"It makes good sense to use clay for pots, vases, pitchers, and platters, but I like to have things both ways. I make things that could be functional, but I really want them to be considered works of art."
Betty Woodman is internationally recognized as one of the most important ceramic artists working today. Through her inventive use of color and form and her expert blend of a wide range of influences, she creates exuberant and captivating ceramic sculpture.
Employing many forms, from fragmented wall vases to bronze benches to pillow pitchers, she presents a delightful gathering of influences and traditions. Woodman has traveled extensively, finding inspiration in cultures around the world. Artist and writer Jeff Perrone has described Woodman’s remarkable ability to draw on many sources:
As a body of work, her ‘style’ is an ever-changing constellation of ceramic styles…This ceramic eclecticism is an implicit critique of modernist “purity”, the leveling of variety and difference. But Woodman’s eclecticism, her pluralism is not a scrambling or confusion of systems. It is the selection of what is best from various styles; it requires more care, more orderliness to be an eclectic than to apply a single standard or adhere to a single model.
For Woodman, this eclectic gathering is an essential part of her process:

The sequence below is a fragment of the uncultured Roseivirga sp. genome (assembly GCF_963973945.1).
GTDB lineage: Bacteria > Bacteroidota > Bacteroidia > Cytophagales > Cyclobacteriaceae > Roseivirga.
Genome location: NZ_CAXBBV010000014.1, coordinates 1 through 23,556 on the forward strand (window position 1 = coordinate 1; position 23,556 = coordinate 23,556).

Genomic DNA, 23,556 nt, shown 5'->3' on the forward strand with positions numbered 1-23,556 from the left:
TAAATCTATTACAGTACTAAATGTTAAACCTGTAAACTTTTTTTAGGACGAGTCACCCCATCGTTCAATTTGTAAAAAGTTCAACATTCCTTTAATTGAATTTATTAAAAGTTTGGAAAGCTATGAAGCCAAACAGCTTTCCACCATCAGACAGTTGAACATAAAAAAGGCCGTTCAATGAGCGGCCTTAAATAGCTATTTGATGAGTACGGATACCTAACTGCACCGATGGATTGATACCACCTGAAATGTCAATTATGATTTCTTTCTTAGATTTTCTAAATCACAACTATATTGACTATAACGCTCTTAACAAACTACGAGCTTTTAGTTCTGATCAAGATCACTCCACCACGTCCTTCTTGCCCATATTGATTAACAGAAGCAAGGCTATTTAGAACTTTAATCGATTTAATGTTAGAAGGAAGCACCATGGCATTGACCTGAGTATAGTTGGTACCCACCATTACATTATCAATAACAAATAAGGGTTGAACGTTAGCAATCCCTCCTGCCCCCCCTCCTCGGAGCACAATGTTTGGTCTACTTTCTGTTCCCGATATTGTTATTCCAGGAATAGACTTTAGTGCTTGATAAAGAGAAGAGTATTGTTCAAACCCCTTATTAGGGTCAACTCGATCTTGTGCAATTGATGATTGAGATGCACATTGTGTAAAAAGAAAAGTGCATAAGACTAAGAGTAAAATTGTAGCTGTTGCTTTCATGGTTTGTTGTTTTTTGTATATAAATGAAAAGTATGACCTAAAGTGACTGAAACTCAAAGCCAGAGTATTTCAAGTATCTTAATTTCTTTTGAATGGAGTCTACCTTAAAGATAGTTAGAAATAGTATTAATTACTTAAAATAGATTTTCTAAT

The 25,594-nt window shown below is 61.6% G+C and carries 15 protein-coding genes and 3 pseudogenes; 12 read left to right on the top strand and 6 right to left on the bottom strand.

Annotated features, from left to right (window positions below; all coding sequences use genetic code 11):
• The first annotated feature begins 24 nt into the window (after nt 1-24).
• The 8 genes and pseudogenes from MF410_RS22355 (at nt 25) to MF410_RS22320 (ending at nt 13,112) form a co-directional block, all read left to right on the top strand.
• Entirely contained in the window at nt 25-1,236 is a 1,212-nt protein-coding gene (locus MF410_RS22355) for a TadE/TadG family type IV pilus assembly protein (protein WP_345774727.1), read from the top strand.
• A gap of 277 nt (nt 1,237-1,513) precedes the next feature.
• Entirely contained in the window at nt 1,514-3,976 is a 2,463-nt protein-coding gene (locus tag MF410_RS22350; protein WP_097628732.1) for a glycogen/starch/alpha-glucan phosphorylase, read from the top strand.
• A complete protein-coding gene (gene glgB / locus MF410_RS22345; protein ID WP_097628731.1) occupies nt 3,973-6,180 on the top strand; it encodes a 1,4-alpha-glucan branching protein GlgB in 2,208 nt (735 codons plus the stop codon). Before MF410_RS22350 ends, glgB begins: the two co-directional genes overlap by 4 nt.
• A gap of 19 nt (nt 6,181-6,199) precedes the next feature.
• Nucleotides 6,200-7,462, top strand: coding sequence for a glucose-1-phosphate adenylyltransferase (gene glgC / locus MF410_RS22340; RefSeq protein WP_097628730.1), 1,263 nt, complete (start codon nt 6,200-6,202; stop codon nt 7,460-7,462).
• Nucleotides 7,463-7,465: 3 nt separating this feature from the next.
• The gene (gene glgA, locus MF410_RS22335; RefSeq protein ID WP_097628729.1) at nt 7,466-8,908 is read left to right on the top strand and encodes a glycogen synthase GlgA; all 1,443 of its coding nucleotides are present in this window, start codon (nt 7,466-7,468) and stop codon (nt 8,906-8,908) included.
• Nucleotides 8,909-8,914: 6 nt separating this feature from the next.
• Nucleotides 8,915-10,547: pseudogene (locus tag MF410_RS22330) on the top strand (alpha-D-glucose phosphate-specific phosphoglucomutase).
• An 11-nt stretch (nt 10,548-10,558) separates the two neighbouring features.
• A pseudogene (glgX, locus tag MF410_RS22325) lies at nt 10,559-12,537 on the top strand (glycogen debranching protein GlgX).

"Things emerge in my studio from a seen image or experience that gets recalled in whatever work I am doing. The work becomes a conduit of the memory of a painting, a landscape, architecture, or some other visual stimulus. Once it starts to manifest itself in my art, the topic and subject then gets further researched in books, visits to museums, or by another trip."
Drawing no boundaries between traditions of fine art and craft, Woodman takes elements from the rich heritage of each and makes them her own. She uses the motif of the vase and the vessel repeatedly, allowing it to enrich her exploration of formal and painterly traditions:
"The centrality of the vase in my work is certainly a reference to a global perspective on art history and production.The container is a universal symbol- it holds and pours all fluids, stores foods, and contains everything from our final remains to flowers. The vase motif connects what I do to all aspects of art. I can mix the motifs of a classic Greek vase on one side of a triptych with the details of a Japanese print on the other all conveyed with a palette based on the hues of a recollected Hindu temple."
Professor of philosophy and writer Arthur Danto agrees about the solvency of the vase form in Woodman’s work:
Woodman’s vases project the use with which their meaning is connected, but at the same time declare their affinity with the Modernist art to which they owe their visual interest and originality. To live with one of Woodman’s pieces is to connect oneself with both sets of meanings- the eternal human meanings of the vase as subject, and the historical meanings of the vase as form.
Betty Woodman lives and works in New York City and Antella, Italy. Her work has been shown around the world in exhibitions in France, Italy, Holland and Japan. The Metropolitan Museum, New York had a retrospective of Woodman’s work in June 2006.